Finland/ 3.4 International cultural co-operation  

3.4.1 Overview of main structures and trends

According to the Law Defining the Structure and Functioning of the Finnish Central Government (the Council of State / ministries), all the ministries are responsible for international co-operation within their policy domains. However, the Ministry of Foreign Affairs is responsible for international affairs in many areas, which makes it a joint – and even often the main - actor in the international policy domains of other ministries including significant international treaties and commitments to new international responsibilities. The new tasks of the Ministry cover also such inter-ministerial policy areas as international trade and investments, development co-operation and development aid, humanitarian aid, co-operation with neighbouring regions, and Nordic co-operation. Among the tasks of the Ministry are also relations with international media and cultural relations in respect to the Ministry's own activities and initiatives to make Finland better-known internationally. In other words, the Ministry of Foreign Affairs has its say in practically all of the main forms of international cultural co-operation. In the case of the Ministry of Education and Culture, this means first that the Ministry of Foreign Affairs shares with it the responsibility for cultural agreements and bilateral treaties.

Secondly, the post-1989 geopolitical changes and the membership in the EU have increased the role of the Ministry of Foreign Affairs in transnational regional co-operation with neighbouring countries. It is responsible for co-operation with the Baltic Sea and Barents Sea regions and the activities within the policy initiative and framework of the Northern dimension. On the other hand, although the Ministry of Foreign Affairs finances some of these activities, the substantive issues, like which projects are initiated and financed and how they are managed, are left to other ministries. Finnish experts, international lawyers as well as professional diplomats have often had a significant role in the search for solutions to ethnic conflicts and human rights issues. Finnish experts have had an important role e.g. in WIPO's efforts in the renovation of the international copyright agreements and in the effecting of UNESCO's new Convention on the Protection and Promotion of the Diversity of Cultural Expressions. Most recently, Finland is active in the WIPO Intergovernmental Committee on Intellectual Property and Genetic Resources, Traditional Knowledge and Folklore, with Finnish expert Jukka Liedes acting as the vice-chair of the committee.

Within the jurisdiction of the Ministry of Education and Culture, matters relating to international cooperation are prepared by the Ministry’s Division for Art Policy, Division for Cultural Policy, and the International Relations unit. The main function of the International Relations unit is the monitoring, planning and co-ordinating international bilateral and multilateral relations jointly with the Ministry of Foreign Affairs.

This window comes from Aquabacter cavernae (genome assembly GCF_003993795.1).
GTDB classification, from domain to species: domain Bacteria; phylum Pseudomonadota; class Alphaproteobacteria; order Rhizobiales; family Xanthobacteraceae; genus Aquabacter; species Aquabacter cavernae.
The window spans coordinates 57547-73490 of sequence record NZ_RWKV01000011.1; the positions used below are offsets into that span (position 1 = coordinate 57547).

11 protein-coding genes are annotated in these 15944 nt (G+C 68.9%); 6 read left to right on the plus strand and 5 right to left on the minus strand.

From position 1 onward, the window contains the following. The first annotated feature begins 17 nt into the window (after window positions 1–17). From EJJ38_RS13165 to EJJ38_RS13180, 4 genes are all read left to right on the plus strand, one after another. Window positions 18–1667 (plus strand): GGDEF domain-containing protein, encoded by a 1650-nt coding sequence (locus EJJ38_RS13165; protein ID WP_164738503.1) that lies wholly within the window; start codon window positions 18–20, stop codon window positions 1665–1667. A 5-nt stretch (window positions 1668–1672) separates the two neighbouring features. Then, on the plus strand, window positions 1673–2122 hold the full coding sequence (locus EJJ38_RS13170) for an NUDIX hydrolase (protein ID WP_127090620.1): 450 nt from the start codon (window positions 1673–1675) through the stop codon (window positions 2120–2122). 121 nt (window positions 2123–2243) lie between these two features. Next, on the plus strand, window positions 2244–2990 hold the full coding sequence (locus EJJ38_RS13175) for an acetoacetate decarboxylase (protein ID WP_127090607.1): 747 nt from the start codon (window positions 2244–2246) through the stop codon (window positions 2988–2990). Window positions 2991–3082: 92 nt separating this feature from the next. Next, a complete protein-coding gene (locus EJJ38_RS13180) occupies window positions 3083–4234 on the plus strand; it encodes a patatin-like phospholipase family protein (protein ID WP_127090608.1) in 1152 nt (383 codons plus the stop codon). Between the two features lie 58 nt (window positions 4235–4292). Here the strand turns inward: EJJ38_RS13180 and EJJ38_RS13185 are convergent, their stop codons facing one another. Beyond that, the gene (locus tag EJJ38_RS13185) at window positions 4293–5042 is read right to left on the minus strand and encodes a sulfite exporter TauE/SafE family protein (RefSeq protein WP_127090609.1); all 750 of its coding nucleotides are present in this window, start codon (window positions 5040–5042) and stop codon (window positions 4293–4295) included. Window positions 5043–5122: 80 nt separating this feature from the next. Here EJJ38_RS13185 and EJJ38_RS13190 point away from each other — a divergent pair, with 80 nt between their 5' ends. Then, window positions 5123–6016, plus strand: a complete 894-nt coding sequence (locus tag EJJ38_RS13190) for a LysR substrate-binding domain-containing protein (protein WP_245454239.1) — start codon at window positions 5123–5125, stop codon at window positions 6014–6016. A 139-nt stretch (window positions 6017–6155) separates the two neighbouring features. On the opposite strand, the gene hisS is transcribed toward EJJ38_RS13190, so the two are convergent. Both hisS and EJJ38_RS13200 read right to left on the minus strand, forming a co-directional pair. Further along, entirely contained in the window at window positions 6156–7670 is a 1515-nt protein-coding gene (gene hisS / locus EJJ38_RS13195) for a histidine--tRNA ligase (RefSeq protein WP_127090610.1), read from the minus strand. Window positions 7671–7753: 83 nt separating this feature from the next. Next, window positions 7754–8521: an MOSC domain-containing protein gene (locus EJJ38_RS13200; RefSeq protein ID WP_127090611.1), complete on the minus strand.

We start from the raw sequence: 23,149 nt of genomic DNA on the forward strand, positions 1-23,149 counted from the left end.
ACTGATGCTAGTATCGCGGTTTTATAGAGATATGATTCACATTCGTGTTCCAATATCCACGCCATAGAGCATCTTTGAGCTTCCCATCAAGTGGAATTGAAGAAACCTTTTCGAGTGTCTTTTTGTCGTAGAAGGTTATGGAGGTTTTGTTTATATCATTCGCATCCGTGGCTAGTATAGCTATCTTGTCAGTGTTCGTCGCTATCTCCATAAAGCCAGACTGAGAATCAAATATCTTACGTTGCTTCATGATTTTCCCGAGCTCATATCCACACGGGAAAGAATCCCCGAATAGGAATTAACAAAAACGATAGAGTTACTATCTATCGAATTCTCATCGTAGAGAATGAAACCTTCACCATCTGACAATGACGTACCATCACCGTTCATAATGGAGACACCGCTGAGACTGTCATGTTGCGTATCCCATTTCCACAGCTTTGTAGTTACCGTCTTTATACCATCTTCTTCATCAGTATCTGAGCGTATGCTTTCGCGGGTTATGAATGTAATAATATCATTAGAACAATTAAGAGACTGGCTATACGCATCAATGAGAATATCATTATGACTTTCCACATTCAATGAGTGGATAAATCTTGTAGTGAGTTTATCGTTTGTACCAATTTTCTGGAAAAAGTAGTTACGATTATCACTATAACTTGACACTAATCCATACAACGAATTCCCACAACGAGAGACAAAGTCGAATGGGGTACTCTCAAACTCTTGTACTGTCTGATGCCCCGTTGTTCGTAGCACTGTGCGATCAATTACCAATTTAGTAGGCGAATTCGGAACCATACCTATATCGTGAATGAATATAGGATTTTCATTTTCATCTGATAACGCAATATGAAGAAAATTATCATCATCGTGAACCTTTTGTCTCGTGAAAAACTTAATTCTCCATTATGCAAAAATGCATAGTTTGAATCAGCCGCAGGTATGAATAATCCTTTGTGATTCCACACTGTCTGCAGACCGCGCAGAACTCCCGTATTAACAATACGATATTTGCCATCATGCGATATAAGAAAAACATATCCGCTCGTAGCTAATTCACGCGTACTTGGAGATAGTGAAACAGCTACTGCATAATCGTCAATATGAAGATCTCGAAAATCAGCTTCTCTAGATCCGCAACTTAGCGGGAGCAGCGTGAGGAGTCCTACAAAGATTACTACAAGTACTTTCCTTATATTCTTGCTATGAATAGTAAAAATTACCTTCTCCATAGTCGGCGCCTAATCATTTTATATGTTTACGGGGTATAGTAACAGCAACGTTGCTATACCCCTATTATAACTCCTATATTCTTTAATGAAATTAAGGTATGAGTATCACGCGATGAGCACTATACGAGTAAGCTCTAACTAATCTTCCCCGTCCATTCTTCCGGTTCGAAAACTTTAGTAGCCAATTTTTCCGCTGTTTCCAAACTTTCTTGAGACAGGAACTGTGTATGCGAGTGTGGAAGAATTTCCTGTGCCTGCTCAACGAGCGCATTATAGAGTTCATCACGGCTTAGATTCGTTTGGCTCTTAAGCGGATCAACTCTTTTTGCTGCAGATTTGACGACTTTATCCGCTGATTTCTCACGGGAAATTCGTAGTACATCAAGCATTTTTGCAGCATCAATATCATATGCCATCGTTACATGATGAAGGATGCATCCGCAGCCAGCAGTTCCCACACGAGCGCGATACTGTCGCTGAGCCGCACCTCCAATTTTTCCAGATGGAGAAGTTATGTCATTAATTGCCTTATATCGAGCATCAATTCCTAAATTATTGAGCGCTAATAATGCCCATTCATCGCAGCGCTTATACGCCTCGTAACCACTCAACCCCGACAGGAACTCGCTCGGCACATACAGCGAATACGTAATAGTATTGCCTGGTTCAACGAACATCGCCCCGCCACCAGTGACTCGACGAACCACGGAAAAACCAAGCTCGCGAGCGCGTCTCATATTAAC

The formally established bilateral relations (at present with 47 countries) are based on bilateral cultural agreements, cultural exchange programmes / memorandums of understanding and bilateral funds; the multilateral relations include ratification of all pertinent international conventions and agreements and Finnish membership in international organisations such as UNESCO, the Council of Europe, ITU and WIPO. Since the 1970s, Finland has been especially active in UNESCO and the Council of Europe's main programmes and projects.

A strategy for Cultural Cooperation in the Barents Region 2014-2018 was drafted in 2014. For more information see http://www.minedu.fi/OPM/Julkaisut/2014/Cultural_Cooperation_in_the_Barents_Region.html?lang=fi&extra_locale=en.

Most of the budget allocations of the Ministry of Education and Culture for international cultural co-operation are channelled to these bilateral and multilateral activities. Export of cultural products and services has also been a major policy issue from the beginning of 2000s.   

Nordic co-operation

Nordic co-operation has a special position in Finnish international co-operation policies. Finland is represented in the cultural and educational committees, working groups and steering groups responsible to the Nordic Council of Ministers, and participates in the Nordic Cultural Fund, which is administered by the Secretariat of the Nordic Council of Ministers in Copenhagen. Finland has bilateral Cultural Funds with all the other Nordic countries: Iceland (1974), Norway (1979), Sweden (1960) and Denmark (1981). These cultural funds are administered by the Swedish-Finnish Cultural Centre at Hanasaari (Helsinki). The Ministry of Education and Culture allocates the Finnish share of funds for Nordic co-operation. In the field of cultural co-operation, mobility of artists and cultural workers, as well as the role of creative industries in overall economic development of the region was emphasised. The aim was also to strengthen cooperation between the sectors.

Finland held the Presidency of the Nordic Council of Ministers in 2016. During the presidency year, Finland carried out the cultural sector programme based on the five themes of the Nordic Council of Ministers Strategy for Nordic Cultural Co-operation 2013 2020. Within the scope of these themes, Finland organised joint projects between the Nordic countries, in cooperation with various operators in the arts and culture fields.

Five seminars were organised during 2016.

  • The sustainable Nordic region: The Sustainable thinking in art policy seminar is organised in cooperation with the Nordic Culture Point, which operates in Finland.